Jackson chose to reproduce the guitar’s ergonomics. He mentioned to eliminate the graphite and the wide range of various hardening materials that could adversely influence the tone. Likewise, he wiped out inactive hardware and a solitary pickup voiced by ear alone highlights, among others.


This item includes a 36-inch scale, six strings, and 28 frets. It has a Brazilian rosewood fingerboard and a chambered birch body. Additionally, it has the mark Fodera/Duncan Double loop pickup. It’s the biggest bass reach that the organization has at any point produced.

The Anthony Jackson Show is the most difficult instrument produced by Fodera. Yet, because of its incredible tone, it’s considered as the most excellent one, as well. Jackson and the organization have constructed an awesome relationship while working consistently.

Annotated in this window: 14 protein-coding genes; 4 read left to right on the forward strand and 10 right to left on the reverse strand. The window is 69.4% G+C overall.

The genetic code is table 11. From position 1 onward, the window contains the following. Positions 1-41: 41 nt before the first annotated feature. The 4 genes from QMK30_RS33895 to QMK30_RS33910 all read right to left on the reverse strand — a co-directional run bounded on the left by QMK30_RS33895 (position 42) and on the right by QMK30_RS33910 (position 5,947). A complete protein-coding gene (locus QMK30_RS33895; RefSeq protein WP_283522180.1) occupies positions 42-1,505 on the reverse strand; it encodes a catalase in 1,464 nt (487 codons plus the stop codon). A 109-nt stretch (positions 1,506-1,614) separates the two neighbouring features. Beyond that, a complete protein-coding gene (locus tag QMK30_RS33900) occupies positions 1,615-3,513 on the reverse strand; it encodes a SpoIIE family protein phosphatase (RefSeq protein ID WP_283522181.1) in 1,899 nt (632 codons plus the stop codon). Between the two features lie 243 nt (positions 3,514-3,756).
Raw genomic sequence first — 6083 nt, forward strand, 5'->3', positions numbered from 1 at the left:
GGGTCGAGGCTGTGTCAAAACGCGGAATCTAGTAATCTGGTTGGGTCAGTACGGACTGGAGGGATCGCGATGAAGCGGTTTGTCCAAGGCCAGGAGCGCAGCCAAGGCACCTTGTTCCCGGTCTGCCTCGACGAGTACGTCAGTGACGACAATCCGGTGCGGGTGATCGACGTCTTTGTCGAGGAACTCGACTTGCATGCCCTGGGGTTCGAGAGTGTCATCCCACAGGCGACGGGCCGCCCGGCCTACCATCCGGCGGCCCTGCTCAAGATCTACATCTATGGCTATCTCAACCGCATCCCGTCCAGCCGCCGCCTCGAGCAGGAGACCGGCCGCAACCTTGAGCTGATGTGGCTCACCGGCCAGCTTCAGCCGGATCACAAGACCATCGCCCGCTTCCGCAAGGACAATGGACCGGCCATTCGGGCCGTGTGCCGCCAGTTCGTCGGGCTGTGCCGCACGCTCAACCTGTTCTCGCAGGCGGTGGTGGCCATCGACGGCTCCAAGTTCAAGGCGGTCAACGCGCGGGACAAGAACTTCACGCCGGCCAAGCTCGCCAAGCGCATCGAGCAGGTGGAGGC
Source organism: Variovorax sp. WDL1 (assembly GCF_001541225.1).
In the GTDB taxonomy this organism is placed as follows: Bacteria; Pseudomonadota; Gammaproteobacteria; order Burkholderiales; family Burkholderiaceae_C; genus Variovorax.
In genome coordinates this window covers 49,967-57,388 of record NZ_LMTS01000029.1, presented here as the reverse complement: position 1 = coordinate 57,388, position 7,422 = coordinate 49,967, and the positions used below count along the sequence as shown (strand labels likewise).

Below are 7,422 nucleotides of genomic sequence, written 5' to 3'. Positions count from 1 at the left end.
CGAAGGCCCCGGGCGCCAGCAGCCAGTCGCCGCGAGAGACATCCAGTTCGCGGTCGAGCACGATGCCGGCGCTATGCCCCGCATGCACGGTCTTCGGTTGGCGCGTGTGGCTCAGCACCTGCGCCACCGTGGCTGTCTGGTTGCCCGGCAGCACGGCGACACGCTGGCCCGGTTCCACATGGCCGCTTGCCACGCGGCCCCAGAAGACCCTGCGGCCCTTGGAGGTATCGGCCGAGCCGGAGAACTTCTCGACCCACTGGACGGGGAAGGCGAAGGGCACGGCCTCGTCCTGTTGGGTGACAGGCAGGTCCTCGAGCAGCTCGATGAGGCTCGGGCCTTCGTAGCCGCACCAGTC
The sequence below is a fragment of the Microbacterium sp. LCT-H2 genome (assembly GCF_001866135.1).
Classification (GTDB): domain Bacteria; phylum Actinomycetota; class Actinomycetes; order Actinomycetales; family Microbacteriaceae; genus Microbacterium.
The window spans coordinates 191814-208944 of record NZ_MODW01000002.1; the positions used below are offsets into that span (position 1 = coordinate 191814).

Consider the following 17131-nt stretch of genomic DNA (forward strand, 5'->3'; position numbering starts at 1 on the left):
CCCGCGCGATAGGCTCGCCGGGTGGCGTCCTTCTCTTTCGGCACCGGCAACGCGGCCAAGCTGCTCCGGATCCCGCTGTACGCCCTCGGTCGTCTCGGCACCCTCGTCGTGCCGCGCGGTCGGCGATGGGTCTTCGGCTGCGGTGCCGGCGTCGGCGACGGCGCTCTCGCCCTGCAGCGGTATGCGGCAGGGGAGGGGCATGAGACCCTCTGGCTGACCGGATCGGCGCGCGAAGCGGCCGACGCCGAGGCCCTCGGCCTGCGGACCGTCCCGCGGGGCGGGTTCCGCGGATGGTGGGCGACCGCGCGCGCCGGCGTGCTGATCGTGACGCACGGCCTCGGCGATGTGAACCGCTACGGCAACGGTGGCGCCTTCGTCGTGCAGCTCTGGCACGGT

With this multitude of high-grade highlights, possessing a US$20,450 bass guitar is all worth the effort.

5. Zemaitis “Heart Hole” Bass (70s) – US$25,000+

Anthony “Tony” Zemaitis was one of the most incredible guitar creators in current luthiery. He was brought into the world in 1935 in Lithuania and started constructing guitars during the 1960s. Zemaitis was likewise notable as a maker of metal front electric instruments.

Ivan the Terrible

One of Zemaitis’ most conspicuous acoustic guitars was Ivan the Horrendous, a huge estimated 12-string acoustic guitar exclusively made for vocalist Eric Clapton. This guitar was the main heart-molded soundhole guitar that Zemaitis had made.

Zemaitis Acoustic Basses in the 70s

During the 1970s, he wandered into building acoustic basses. He then handmade specially made acoustics for performers like David Gilmour and Ron Wood.